Kirby knew that to fortify New Mexico’s agriculture, studying queen bees uniquely adapted to the high altitudes of the state and breeding them would be needed. When she saw the callout for AFT’s Brighter Future Fund, she decided to pitch the idea of a “bee hut,” where she could not only breed bees but also collect and store wildflower seeds native to her state.
When the Calf Canyon/Hermit’s Peak fire in 2022 ravaged over 500 square miles in New Mexico, Kirby and other community members assembled supplies for folks to regenerate fire impacted land. Providing wildflower seeds paired with pollinator guides, Kirby hopes that she can help her community heal their land.
Kirby is working with other indigenous matriarchs under a project called Poeh Povi: The Flower Path, to best support pollinator stewardship and rebuild the fire-damaged lands in the state.
She is using her prior experience in bee breeding to ensure resilient bee stock while actively nurturing pollinator habitats through wildfire restoration.
“I’ve always wanted my own little bee hut lab to do the work I want to do,” said Kirby. “I feel really honored to be selected” as a grant recipient.
The possibilities are endless with a designated space for bee insemination, said Kirby. “I can inseminate queen bees with desirable genetics, or even do targeted insemination for people who want specific bee genetics. I would also have a place to collect seeds and store them.”
Kirby hopes that her “bee hut” will act as a mobile lab of sorts, where different beekeepers across the state can have shared access.
With the funds provided through the BFF grant, Kirby is one step closer to building her bee hut and expanding the scope of her work.
“The work that I want to do now is to bring it back to Native American values,” said Kirby. “I am in the pursuit of scientific inquiry and I want to add culture and art to it. … This funding will help show this connection of soil, to bees, to plants, which requires our stewardship. Ultimately, we are all connected.”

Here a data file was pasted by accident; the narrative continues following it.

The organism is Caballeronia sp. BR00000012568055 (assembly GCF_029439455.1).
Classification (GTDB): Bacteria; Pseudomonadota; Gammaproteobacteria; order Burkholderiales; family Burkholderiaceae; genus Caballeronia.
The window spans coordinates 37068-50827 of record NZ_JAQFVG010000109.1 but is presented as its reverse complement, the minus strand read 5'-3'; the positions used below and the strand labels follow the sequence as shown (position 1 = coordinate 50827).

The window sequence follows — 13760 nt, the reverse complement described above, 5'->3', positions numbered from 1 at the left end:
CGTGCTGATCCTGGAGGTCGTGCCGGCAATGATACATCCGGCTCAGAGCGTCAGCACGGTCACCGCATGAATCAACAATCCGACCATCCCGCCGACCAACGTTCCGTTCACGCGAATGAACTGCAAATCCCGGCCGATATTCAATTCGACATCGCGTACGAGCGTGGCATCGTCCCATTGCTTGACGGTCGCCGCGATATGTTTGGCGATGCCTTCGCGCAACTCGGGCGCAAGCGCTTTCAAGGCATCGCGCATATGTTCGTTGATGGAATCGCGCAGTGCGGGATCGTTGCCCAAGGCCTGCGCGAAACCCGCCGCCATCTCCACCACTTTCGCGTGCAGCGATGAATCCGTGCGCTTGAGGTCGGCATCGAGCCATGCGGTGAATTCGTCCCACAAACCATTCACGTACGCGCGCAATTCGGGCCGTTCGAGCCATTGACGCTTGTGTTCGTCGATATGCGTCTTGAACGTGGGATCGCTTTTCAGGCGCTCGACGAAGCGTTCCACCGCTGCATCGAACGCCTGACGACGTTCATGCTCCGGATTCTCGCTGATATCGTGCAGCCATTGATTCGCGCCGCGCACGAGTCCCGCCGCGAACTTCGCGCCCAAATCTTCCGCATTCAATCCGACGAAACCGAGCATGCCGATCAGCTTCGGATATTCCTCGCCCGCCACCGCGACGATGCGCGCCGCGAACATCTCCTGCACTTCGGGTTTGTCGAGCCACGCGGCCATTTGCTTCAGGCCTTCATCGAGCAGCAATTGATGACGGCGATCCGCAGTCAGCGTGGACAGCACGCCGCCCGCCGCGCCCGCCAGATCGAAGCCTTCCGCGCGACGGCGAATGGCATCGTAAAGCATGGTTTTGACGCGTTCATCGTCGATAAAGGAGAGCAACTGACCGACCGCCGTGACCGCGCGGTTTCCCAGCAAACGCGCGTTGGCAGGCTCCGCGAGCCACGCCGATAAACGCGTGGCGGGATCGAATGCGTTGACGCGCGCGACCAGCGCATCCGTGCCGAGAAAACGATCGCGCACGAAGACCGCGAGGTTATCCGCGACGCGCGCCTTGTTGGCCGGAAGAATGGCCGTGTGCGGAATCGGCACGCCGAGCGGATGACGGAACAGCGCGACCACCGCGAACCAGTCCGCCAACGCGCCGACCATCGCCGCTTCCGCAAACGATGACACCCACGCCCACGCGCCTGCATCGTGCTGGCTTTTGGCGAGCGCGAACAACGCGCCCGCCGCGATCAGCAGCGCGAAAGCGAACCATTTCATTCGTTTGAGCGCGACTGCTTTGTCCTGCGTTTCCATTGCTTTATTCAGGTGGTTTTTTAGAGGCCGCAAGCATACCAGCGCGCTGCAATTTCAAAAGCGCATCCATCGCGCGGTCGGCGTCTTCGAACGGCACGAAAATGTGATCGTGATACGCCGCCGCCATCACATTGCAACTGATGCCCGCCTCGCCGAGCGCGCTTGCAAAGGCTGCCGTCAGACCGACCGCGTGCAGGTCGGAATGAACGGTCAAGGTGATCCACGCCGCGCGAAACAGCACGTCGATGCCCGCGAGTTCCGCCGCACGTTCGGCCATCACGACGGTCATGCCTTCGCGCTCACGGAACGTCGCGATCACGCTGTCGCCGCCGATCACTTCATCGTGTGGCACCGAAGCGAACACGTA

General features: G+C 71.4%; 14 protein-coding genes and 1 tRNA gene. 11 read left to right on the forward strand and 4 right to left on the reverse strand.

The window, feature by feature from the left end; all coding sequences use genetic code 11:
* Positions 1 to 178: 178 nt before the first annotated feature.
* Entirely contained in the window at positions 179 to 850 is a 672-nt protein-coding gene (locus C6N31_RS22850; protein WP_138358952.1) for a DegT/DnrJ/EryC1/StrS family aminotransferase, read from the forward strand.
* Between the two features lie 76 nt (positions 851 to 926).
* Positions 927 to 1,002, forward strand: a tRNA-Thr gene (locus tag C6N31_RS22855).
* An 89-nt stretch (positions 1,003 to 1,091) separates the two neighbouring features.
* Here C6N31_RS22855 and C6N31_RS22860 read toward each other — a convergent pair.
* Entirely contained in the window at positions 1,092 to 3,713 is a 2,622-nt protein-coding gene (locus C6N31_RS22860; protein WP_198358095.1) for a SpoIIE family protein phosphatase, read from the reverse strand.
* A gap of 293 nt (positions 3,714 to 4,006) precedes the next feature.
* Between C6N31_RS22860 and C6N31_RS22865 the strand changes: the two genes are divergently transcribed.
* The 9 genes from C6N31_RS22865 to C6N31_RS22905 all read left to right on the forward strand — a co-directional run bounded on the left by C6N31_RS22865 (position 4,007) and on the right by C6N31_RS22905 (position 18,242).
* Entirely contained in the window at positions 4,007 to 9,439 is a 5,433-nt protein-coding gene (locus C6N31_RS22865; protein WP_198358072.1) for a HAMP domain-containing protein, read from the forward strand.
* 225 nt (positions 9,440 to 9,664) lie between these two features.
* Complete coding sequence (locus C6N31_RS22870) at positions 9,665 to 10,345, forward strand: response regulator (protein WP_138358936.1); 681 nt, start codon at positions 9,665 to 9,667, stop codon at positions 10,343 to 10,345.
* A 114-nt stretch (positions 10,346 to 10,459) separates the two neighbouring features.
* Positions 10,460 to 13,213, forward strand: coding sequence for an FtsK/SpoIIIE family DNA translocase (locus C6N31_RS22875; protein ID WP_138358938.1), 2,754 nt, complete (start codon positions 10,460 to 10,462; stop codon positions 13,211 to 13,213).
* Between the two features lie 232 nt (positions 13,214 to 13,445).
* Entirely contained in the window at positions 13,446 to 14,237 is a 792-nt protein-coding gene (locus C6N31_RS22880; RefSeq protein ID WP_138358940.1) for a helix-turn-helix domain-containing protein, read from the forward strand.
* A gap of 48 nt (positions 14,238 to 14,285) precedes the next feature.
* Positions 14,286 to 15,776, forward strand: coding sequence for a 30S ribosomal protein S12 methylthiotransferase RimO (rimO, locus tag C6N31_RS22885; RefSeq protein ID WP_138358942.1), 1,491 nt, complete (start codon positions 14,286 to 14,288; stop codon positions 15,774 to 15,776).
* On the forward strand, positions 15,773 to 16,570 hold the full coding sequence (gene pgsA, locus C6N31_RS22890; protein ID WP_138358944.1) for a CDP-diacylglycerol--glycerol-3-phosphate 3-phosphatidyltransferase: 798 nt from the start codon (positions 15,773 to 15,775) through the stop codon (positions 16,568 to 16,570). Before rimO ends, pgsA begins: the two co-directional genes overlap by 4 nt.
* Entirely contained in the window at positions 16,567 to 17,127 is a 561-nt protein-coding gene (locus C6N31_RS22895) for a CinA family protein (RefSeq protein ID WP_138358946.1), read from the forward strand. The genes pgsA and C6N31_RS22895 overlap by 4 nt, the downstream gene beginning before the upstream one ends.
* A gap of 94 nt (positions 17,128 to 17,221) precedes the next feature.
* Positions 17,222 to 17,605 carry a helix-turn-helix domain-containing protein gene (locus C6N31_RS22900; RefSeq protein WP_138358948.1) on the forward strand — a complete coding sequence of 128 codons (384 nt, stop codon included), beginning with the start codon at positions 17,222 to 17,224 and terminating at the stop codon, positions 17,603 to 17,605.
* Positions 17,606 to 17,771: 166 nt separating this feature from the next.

Kirby honors her culture and history by providing farmers with bees so they can farm in a way that strengthens communities, promotes nutritious diets. She contributes to a future where farming can be robust, successful, and honored in our society.
By supporting her vision for agriculture through the Brighter Future Fund, American Farmland Trust is standing by their commitment to farmers and fulfilling its mission of keeping farmers on the land and protecting farmland.
This article was published on AGDAILY on behalf of American Farmland Trust.
American Farmland Trust’s Brighter Future Fund provides grants to help farmers nationwide improve farm viability, access, transfer or permanently protect farmland, or adopt regenerative agricultural practices. In 2022, the fund began prioritizing funding for farmers who identify as BIPOC, Veterans, LGBTQIA+ and beginning farmers who had limited access to financial resources in the past. Since 2020, AFT, with the support of Tillamook, Tractor Supply, and others, has provided approximately $4.5 million in grants directly to more than 2,000 farmers nationwide. Learn more and contribute here.
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Author: Ryan Tipps